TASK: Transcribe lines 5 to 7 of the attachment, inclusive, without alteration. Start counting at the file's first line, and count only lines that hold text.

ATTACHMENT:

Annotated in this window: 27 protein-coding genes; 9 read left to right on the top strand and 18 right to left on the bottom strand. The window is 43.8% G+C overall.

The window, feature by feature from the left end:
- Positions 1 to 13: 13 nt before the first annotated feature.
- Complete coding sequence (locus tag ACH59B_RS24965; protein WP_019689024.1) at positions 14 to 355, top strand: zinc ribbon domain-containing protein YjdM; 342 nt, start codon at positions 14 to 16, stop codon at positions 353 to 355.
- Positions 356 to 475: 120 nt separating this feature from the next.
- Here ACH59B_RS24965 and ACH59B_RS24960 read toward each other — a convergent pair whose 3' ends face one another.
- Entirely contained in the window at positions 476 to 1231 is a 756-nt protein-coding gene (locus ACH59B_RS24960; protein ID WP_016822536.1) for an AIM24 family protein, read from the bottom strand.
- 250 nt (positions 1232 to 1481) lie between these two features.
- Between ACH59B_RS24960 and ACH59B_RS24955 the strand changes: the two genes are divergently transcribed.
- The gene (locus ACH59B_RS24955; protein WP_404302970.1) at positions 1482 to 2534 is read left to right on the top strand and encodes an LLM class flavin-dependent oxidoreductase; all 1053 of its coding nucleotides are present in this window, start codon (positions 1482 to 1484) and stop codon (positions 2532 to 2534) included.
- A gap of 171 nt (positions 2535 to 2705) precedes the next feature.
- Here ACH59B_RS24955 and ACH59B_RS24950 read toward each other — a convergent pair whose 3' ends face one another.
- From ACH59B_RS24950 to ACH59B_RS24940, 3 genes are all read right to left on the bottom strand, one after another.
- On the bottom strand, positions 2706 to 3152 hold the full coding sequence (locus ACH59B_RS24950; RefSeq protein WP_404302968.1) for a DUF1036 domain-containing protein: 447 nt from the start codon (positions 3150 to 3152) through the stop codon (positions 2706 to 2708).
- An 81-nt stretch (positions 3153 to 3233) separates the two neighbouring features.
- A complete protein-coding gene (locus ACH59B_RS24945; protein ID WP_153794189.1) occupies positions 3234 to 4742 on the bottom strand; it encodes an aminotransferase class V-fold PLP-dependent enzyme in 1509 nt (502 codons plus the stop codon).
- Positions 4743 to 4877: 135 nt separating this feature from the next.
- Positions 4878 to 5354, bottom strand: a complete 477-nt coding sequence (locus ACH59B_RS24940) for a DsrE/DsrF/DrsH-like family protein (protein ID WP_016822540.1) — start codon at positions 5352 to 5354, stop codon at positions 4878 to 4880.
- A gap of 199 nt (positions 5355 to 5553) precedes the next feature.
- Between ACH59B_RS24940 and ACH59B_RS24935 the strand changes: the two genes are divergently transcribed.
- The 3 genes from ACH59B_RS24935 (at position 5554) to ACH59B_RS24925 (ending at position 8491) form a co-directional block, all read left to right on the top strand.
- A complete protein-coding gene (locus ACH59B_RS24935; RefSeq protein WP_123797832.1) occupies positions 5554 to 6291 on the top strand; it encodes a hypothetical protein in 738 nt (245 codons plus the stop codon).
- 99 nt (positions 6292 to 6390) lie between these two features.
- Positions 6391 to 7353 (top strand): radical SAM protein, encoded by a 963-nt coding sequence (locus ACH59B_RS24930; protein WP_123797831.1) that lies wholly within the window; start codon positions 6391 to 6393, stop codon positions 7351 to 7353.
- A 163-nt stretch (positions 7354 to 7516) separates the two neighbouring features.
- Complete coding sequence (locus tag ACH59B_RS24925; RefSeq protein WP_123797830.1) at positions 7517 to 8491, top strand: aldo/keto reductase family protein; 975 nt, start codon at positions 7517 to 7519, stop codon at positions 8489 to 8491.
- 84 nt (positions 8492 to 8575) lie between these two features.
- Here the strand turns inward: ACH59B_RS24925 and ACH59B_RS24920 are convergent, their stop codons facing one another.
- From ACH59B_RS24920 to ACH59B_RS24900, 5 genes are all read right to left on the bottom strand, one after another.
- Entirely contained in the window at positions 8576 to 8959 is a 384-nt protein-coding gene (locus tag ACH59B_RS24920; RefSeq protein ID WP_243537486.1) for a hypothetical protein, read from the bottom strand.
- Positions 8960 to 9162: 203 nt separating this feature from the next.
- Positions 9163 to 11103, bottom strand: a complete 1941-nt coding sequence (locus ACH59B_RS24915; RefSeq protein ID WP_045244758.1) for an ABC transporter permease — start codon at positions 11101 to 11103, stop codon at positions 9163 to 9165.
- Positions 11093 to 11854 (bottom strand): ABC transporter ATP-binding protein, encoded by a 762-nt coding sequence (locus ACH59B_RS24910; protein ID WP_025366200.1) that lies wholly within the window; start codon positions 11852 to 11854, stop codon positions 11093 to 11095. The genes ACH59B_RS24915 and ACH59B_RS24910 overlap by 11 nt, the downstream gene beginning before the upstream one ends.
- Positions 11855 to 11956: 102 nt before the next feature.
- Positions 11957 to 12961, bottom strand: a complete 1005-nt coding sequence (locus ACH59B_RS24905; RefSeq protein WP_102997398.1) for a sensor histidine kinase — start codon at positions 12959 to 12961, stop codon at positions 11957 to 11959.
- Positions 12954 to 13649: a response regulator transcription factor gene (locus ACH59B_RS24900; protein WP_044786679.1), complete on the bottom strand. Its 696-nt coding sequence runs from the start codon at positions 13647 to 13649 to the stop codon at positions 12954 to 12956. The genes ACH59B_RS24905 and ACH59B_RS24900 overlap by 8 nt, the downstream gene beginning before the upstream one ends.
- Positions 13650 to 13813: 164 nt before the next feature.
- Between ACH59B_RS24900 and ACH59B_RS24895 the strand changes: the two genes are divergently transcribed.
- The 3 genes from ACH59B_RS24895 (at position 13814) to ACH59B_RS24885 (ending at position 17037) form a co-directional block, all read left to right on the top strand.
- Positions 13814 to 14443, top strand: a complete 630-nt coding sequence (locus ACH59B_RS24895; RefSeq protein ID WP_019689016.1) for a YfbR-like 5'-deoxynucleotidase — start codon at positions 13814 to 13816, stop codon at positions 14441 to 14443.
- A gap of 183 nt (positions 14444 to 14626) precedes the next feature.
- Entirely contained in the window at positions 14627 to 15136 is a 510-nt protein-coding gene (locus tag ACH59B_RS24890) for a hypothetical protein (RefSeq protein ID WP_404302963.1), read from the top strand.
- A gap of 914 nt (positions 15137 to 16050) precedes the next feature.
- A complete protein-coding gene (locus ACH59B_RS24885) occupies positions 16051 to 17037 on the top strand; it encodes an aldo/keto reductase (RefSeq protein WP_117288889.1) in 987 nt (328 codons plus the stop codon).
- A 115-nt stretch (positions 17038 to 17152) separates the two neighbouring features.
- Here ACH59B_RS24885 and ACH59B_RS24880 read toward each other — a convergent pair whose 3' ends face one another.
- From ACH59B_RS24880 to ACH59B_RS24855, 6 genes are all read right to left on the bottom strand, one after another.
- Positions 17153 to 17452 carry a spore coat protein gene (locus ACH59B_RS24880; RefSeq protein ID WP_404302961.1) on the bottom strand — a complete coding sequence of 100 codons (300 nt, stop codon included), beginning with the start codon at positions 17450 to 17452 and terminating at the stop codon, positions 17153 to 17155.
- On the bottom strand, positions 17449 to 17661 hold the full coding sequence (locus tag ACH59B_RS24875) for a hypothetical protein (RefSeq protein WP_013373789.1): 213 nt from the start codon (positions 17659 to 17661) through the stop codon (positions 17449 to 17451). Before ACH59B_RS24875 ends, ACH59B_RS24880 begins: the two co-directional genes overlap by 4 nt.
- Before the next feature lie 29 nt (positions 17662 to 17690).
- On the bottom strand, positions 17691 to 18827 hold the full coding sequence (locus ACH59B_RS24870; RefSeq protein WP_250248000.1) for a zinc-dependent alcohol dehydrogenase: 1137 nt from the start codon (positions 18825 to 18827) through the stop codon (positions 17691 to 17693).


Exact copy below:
- Positions 356 to 475: 120 nt separating this feature from the next.
- Here ACH59B_RS24965 and ACH59B_RS24960 read toward each other — a convergent pair whose 3' ends face one another.
- Entirely contained in the window at positions 476 to 1231 is a 756-nt protein-coding gene (locus ACH59B_RS24960; protein ID WP_016822536.1) for an AIM24 family protein, read from the bottom strand.